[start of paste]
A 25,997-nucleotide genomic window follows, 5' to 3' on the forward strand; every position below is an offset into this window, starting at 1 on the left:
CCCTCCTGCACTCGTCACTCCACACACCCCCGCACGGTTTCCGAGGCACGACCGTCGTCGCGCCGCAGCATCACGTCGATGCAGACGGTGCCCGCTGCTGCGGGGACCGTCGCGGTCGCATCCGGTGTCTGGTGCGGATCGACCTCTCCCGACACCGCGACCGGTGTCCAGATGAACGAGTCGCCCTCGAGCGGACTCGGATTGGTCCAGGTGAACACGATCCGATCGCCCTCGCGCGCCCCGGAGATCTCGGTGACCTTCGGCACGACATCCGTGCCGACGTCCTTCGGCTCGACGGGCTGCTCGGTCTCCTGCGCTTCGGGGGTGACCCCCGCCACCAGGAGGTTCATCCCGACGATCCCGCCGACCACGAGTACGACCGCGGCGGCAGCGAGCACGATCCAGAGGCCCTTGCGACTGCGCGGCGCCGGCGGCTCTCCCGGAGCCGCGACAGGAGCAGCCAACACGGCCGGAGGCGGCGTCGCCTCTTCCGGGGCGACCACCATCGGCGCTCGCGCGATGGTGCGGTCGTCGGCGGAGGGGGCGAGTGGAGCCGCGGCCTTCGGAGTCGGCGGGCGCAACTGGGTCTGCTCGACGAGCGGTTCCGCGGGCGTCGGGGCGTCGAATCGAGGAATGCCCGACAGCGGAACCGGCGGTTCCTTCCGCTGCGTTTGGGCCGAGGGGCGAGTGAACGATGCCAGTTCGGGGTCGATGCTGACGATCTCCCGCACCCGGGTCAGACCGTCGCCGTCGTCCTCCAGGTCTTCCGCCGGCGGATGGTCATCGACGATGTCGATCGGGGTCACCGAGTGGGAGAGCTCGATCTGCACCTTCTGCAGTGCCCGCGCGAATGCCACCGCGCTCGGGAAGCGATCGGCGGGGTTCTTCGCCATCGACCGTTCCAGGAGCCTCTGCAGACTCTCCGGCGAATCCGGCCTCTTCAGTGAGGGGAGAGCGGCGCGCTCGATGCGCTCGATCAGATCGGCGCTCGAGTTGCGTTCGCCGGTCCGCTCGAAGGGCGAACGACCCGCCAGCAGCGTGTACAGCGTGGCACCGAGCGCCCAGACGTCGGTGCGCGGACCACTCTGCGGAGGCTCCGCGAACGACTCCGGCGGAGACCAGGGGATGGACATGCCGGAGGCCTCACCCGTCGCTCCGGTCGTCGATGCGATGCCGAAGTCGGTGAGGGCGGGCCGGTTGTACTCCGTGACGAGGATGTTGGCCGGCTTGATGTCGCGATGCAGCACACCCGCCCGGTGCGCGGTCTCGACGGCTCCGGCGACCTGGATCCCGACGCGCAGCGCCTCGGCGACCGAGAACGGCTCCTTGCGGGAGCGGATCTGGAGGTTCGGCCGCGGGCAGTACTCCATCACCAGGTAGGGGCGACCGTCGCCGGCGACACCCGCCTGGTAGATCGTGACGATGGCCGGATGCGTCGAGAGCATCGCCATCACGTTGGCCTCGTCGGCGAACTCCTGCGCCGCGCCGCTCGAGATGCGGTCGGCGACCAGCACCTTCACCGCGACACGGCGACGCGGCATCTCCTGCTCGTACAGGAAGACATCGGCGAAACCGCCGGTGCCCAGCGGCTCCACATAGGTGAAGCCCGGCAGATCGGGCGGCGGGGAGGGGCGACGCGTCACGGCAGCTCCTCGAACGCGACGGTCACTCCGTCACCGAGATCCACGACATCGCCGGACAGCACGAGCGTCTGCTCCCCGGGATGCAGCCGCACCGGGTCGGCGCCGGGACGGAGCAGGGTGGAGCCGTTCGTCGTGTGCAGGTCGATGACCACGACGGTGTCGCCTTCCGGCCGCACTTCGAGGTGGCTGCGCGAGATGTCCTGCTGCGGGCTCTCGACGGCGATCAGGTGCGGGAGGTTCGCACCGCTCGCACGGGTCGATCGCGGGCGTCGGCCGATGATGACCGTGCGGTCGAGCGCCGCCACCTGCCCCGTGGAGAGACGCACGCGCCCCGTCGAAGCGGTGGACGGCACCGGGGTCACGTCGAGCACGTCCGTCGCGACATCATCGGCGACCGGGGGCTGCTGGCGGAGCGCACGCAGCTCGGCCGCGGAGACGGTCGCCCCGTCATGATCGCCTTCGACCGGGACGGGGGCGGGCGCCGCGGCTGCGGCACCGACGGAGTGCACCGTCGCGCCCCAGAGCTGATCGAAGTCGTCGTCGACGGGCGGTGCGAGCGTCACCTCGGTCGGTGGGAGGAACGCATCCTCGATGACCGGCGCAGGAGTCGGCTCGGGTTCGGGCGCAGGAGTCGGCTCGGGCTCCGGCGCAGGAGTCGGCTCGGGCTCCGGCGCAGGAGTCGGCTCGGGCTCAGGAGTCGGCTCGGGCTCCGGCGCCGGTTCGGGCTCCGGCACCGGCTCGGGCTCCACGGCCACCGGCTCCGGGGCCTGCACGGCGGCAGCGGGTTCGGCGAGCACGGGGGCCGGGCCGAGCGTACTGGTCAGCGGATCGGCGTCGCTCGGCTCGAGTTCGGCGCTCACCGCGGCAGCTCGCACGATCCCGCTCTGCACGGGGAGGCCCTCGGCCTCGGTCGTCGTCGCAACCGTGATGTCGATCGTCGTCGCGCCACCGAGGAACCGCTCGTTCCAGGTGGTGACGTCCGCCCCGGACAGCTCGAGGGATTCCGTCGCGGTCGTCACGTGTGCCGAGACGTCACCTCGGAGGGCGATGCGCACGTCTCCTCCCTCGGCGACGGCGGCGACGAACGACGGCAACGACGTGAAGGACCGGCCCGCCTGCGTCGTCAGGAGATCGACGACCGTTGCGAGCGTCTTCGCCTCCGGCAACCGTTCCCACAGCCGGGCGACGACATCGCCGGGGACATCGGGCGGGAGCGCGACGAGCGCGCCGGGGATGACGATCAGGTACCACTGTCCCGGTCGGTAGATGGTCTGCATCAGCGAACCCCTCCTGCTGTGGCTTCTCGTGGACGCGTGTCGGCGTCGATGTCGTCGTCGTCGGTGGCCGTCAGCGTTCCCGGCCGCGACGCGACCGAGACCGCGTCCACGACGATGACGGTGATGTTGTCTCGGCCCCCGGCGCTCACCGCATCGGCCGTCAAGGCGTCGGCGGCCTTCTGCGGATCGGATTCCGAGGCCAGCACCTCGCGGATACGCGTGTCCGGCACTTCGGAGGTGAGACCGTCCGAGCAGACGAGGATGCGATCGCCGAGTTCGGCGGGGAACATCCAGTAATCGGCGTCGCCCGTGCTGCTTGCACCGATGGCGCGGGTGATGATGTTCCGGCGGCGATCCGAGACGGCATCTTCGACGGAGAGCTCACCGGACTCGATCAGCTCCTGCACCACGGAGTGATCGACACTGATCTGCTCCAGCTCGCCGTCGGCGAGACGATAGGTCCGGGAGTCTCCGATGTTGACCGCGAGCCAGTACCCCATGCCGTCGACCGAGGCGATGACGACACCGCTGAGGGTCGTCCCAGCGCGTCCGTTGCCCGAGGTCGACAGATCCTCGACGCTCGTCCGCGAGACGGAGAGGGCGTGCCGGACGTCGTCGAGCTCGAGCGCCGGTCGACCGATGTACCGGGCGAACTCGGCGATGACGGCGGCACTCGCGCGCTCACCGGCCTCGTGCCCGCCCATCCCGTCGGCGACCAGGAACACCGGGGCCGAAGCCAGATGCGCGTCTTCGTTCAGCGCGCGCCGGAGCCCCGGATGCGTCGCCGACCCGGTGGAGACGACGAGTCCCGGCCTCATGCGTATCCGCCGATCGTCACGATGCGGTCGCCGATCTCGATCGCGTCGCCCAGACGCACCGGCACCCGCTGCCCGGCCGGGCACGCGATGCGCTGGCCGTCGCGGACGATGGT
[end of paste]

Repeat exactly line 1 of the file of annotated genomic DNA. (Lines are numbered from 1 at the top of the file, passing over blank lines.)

A 25,997-nucleotide genomic window follows, 5' to 3' on the forward strand; every position below is an offset into this window, starting at 1 on the left: